Applicable federal, state, and foreign healthcare laws and regulations that may affect our ability to operate include: the federal anti-kickback statute, the federal False Claims Act, the federal Health Insurance Portability and Accountability Act of 1996, or HIPAA, (as amended by the Health Information Technology for Economic and Clinical Health Act, or HITECH), the federal false statements statute, the federal transparency requirements, sometimes referred to as the “Sunshine Act”, under the Patient Protection and Affordable Care Act, various federal and state health information and data protection laws and regulations and analogous state laws and regulations. These laws and regulations impose a variety of monitoring and reporting obligations as well as civil and criminal penalties and liabilities for noncompliance.
Efforts to ensure that our business arrangements with third parties will comply with applicable healthcare laws and regulations could be costly. It is possible that governmental authorities will conclude that our business practices may not comply with current or future statutes, regulations or case law interpreting applicable fraud and abuse or other healthcare laws and regulations. If our operations, including anticipated activities to be conducted by our sales team, are found to be in violation of any of these laws or any other governmental regulations that may apply to us, we may be subject to significant civil, criminal and administrative penalties, including, without limitation, damages, fines, imprisonment, exclusion from participation in government funded healthcare programs, such as Medicare and Medicaid, and the curtailment or restructuring of our operations. If any of the physicians or other healthcare providers or entities with whom we expect to do business is found not to be in compliance with applicable laws, that person or entity may be subject to criminal, civil or administrative sanctions, including exclusions from participation in government funded healthcare programs.
We could be adversely affected by violations of the U.S. Foreign Corrupt Practices Act, or the FCPA and other worldwide anti-bribery laws.
We are subject to the FCPA, which prohibits companies and their intermediaries from making payments in violation of law to
non-U.S.
government officials for the purpose of obtaining or retaining business or securing any other improper advantage. We have an ongoing relationship with Xianju, a
non-U.S.
company, as a third-party supplier of TU and we may commercialize JATENZO outside of the United States in countries where we obtain marketing approval either alone or under a partnership or
co-promotion
arrangement with a third party. Our significant reliance on a foreign supply of TU demands a high degree of vigilance in preventing our employees and consultants from participation in corrupt activity, because this supplier could be deemed our agent, and we could be held responsible for its actions. The FCPA and similar anti-bribery laws to which we may be subject are complex and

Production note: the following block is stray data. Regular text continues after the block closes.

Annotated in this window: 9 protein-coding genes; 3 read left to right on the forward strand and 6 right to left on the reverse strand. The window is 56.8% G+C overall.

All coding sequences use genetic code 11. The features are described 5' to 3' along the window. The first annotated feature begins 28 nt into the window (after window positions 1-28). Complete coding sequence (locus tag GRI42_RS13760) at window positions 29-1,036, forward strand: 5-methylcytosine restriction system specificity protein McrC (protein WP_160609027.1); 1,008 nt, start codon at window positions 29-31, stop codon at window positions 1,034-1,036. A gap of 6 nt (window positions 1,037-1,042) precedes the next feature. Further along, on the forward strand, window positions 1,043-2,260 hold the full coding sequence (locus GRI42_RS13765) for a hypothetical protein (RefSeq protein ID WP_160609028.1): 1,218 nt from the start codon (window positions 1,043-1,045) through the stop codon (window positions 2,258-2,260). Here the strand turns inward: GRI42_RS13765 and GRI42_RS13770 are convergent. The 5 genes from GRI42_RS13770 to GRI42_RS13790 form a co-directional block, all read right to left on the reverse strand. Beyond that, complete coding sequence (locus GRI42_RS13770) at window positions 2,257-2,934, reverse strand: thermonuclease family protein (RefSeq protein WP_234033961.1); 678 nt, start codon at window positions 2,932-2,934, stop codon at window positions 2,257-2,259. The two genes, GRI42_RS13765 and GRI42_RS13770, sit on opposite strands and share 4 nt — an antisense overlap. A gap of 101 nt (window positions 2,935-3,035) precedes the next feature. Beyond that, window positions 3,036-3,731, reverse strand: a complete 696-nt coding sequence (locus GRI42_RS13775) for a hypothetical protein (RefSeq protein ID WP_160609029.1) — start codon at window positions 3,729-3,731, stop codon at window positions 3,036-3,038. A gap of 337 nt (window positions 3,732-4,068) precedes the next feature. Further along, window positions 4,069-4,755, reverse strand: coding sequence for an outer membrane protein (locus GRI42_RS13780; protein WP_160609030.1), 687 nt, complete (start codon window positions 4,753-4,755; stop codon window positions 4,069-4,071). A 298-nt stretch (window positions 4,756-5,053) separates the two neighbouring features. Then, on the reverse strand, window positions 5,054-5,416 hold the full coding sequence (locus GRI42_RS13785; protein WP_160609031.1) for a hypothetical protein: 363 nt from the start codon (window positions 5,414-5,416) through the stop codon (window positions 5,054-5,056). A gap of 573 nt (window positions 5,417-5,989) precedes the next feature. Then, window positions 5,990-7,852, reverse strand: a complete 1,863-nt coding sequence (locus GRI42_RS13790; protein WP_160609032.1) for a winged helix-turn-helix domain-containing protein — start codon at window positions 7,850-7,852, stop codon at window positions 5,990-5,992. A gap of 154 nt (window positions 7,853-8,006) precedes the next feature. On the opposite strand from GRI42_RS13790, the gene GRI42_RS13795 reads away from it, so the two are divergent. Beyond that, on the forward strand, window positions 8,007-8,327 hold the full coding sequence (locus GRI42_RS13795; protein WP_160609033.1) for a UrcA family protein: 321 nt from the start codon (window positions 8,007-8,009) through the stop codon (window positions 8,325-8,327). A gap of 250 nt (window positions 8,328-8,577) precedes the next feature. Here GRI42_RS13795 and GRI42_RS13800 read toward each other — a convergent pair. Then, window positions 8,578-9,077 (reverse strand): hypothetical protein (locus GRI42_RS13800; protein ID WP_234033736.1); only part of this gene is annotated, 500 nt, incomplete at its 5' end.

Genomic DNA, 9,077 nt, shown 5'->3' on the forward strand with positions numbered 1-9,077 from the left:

far-reaching
in nature, and, as a result, we cannot assure you that we would not be
 
18

required in the future to alter one or more of our practices to be in compliance with these laws or any changes in these laws or the interpretation thereof. Any violations of these laws, or allegations of such violations, could disrupt our operations, involve significant management distraction and involve significant costs and expenses, including legal fees. We could also suffer severe penalties, including criminal and civil penalties, disgorgement, and other remedial measures.
Risks Related to Our Industry and Competition
Our market is subject to intense competition. If we are unable to compete effectively, our opportunity to generate revenue from the sale of JATENZO will be impaired.
The
T-replacement
therapies market is highly competitive and dominated by the sale of
T-gels
and injectable forms of T, which accounted for 95% of all prescriptions written in the United States for
T-replacement
therapies in 2020. Our success will depend, in part, on our ability to obtain and retain an appreciable share of the market. Potential competitors in North America, Europe and elsewhere include major pharmaceutical companies, specialty pharmaceutical companies, biotechnology firms and other drug discovery organizations. JATENZO or its use may infringe competitors’ patents, and if any patent infringement suit against us is successful, it could materially impact commercialization of JATENZO. Competitors may attack our patent portfolio, see Lipocine’s interferences under “
Business—Legal Proceedings
” and
in the “—
Risks Related to Our Intellectual Property
” subsection below. Other pharmaceutical companies may develop oral
T-replacement
therapies that would compete with JATENZO that do not infringe the claims of our pending patent applications or other proprietary rights, and these therapies may have competitive advantages over JATENZO. For example, because T and TU are not patented compounds and are commercially available to third parties, it is possible that competitors may design methods of T or TU administration that would be outside the scope of the claims of our issued patents and patent applications. This would enable their products to compete with JATENZO.
T-replacement